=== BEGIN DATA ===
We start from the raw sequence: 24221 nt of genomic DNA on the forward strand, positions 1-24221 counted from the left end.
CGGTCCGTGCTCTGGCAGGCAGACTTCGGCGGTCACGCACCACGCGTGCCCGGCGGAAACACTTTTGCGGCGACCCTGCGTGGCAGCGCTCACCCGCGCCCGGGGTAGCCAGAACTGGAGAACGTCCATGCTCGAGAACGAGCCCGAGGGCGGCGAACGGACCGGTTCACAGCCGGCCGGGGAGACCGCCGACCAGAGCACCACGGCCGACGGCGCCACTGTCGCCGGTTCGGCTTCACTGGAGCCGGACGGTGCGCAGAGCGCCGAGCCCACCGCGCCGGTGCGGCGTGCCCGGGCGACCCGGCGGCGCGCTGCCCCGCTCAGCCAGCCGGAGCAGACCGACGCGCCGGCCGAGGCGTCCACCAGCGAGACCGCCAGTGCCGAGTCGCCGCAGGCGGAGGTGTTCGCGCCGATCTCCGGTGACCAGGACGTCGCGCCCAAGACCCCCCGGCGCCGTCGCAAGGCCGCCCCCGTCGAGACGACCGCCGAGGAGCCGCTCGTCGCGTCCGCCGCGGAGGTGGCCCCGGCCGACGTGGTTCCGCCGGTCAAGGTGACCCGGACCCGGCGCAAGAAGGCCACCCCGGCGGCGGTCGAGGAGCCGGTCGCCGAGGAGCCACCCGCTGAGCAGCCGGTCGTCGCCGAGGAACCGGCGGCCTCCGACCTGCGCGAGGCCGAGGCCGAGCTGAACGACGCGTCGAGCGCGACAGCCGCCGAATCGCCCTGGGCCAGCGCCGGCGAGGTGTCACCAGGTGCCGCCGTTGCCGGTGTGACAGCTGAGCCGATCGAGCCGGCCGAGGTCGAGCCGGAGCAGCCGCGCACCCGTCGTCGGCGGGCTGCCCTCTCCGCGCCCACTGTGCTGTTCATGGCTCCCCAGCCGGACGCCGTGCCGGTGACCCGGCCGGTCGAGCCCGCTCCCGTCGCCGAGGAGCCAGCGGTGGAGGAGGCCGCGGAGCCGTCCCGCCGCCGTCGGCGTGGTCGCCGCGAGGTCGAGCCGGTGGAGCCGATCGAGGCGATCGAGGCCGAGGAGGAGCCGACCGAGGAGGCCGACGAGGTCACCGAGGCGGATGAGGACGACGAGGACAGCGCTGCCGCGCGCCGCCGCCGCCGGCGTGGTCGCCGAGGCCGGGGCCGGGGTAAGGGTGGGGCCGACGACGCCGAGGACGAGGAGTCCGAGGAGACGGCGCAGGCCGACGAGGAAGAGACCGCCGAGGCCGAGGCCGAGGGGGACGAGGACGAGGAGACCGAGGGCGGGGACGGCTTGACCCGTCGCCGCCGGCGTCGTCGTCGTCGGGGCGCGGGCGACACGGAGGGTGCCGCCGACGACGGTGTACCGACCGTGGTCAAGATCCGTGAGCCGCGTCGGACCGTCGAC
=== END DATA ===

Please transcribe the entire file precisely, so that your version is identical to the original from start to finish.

We start from the raw sequence: 24221 nt of genomic DNA on the forward strand, positions 1-24221 counted from the left end.
CGGTCCGTGCTCTGGCAGGCAGACTTCGGCGGTCACGCACCACGCGTGCCCGGCGGAAACACTTTTGCGGCGACCCTGCGTGGCAGCGCTCACCCGCGCCCGGGGTAGCCAGAACTGGAGAACGTCCATGCTCGAGAACGAGCCCGAGGGCGGCGAACGGACCGGTTCACAGCCGGCCGGGGAGACCGCCGACCAGAGCACCACGGCCGACGGCGCCACTGTCGCCGGTTCGGCTTCACTGGAGCCGGACGGTGCGCAGAGCGCCGAGCCCACCGCGCCGGTGCGGCGTGCCCGGGCGACCCGGCGGCGCGCTGCCCCGCTCAGCCAGCCGGAGCAGACCGACGCGCCGGCCGAGGCGTCCACCAGCGAGACCGCCAGTGCCGAGTCGCCGCAGGCGGAGGTGTTCGCGCCGATCTCCGGTGACCAGGACGTCGCGCCCAAGACCCCCCGGCGCCGTCGCAAGGCCGCCCCCGTCGAGACGACCGCCGAGGAGCCGCTCGTCGCGTCCGCCGCGGAGGTGGCCCCGGCCGACGTGGTTCCGCCGGTCAAGGTGACCCGGACCCGGCGCAAGAAGGCCACCCCGGCGGCGGTCGAGGAGCCGGTCGCCGAGGAGCCACCCGCTGAGCAGCCGGTCGTCGCCGAGGAACCGGCGGCCTCCGACCTGCGCGAGGCCGAGGCCGAGCTGAACGACGCGTCGAGCGCGACAGCCGCCGAATCGCCCTGGGCCAGCGCCGGCGAGGTGTCACCAGGTGCCGCCGTTGCCGGTGTGACAGCTGAGCCGATCGAGCCGGCCGAGGTCGAGCCGGAGCAGCCGCGCACCCGTCGTCGGCGGGCTGCCCTCTCCGCGCCCACTGTGCTGTTCATGGCTCCCCAGCCGGACGCCGTGCCGGTGACCCGGCCGGTCGAGCCCGCTCCCGTCGCCGAGGAGCCAGCGGTGGAGGAGGCCGCGGAGCCGTCCCGCCGCCGTCGGCGTGGTCGCCGCGAGGTCGAGCCGGTGGAGCCGATCGAGGCGATCGAGGCCGAGGAGGAGCCGACCGAGGAGGCCGACGAGGTCACCGAGGCGGATGAGGACGACGAGGACAGCGCTGCCGCGCGCCGCCGCCGCCGGCGTGGTCGCCGAGGCCGGGGCCGGGGTAAGGGTGGGGCCGACGACGCCGAGGACGAGGAGTCCGAGGAGACGGCGCAGGCCGACGAGGAAGAGACCGCCGAGGCCGAGGCCGAGGGGGACGAGGACGAGGAGACCGAGGGCGGGGACGGCTTGACCCGTCGCCGCCGGCGTCGTCGTCGTCGGGGCGCGGGCGACACGGAGGGTGCCGCCGACGACGGTGTACCGACCGTGGTCAAGATCCGTGAGCCGCGTCGGACCGTCGAC